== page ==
How did we arrive at this situation where the dominant conservative approach to the intersection of Bible and culture is so unbalanced toward, statistically speaking, minor issues? I’m sure the answer is highly complex, and I do not imagine I can even begin to answer it here.

Needless to say that the stereotypical conservative hermeneutic has become so ahistorical, selective and propositional that it has failed to discern the “big picture” of the biblical narrative, preferring to focus on narrow issues of morality. Moreover it seems that this hermeneutic has become the slave of a socio-politically conservative agenda.

Perhaps it is no coincidence that the primary proponents of this agenda are those that experience little in the way of social marginalisation. Consequently they are unable to stand against many forms of actual injustice that affect them directly. Moreover, given that their legacy is definitive global chaos in the form of issues such as poverty, environmental destruction and corporate greed, it is unlikely that their hermeneutic will make space to confront such urgent issues.

Since such people are, historically speaking, not generally female or homosexual, is it any wonder that the inner-desire for righteous antagonism finds its resting place in issues that focus on women and gays – the very people they are not? These issues become the perfect social evil to rail about self-righteously.

No need for suffering in the name of justice, for incarnation. No need to be legitimately pro-life across all aspects of life. All that is required is the theological equivalent of a sniper rifle.

Sadly the Bible is cooped by this agenda, and history is blindly assumed to be on side. After all, what we believe now has always been the case, right?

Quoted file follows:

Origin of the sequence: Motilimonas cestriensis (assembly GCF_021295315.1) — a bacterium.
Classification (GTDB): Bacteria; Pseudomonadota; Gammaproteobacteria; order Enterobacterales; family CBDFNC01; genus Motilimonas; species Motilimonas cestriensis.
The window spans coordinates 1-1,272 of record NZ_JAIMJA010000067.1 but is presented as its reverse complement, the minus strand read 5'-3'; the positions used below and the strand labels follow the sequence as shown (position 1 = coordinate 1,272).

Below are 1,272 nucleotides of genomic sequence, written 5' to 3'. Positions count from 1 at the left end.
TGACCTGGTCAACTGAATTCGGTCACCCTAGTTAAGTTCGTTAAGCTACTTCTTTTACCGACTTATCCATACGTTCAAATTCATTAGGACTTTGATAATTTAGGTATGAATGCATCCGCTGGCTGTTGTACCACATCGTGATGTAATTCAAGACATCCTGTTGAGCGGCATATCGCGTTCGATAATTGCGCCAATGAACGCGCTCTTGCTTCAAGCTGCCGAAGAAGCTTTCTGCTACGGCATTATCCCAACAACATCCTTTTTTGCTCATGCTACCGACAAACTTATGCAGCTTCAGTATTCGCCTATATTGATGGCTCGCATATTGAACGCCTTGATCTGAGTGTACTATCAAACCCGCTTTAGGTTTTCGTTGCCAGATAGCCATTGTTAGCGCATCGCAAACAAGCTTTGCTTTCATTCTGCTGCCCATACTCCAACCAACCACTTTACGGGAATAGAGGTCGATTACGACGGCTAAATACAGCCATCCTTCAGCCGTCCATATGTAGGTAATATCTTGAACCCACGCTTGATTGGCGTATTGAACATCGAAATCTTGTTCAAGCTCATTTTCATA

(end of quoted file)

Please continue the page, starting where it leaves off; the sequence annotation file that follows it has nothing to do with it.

Posted on February 24, 2012, in Hermeneutics, Theology and tagged , , , , , , , . Bookmark the permalink. 7 Comments.

  1. Very good food for thought Matt

  2. I can certainly see where you are coming from on this issue, but I have two points. Firstly; surely history does not determine whether a view or idea is objectively true or not. Thought patterns within a culture constantly change. You only have to look at society’s views on women, indigenous people, slavery etc to see that the way people though 50 or 100 years ago is now considered massively ignorant in some areas. The fact that evangelical opposition to abortion may be a new phenomenon surely by itself, doesn’t diminish it’s efficacy (whichever way you see the issue).

    My second point, is that you may call it a minor issue, but the truth of the matter is – whatever your view – there are millions of babies/foetus’ that die every year because of it. Surely any practice that causes the death of so many so easily, should be carefully examined and debated. In my opinion, it is right that the church has a strong stance on this issue, just as the church should have had a firm stance on slavery, and womens’ rights much earlier than it did.

    I am not saying in any way that the issue of abortion should trump other current issues, but I just think we should care about this particular issue, as well as caring about other forms of social injustice.

    • Hi Rob, good to hear from you.

      In regard to your first point I 100% agree. The legitimacy of the position is, at its core, not reliant on history. However the claims of orthodoxy do rely on history. As I alluded to, the current conservative position is essentially a Catholic position, though the view that life begins at conception is relatively recent. The standard Evangelical position was, for a long time, markedly different; that is to say, the current postion has not always been seen as orthodox in Evangelicalism.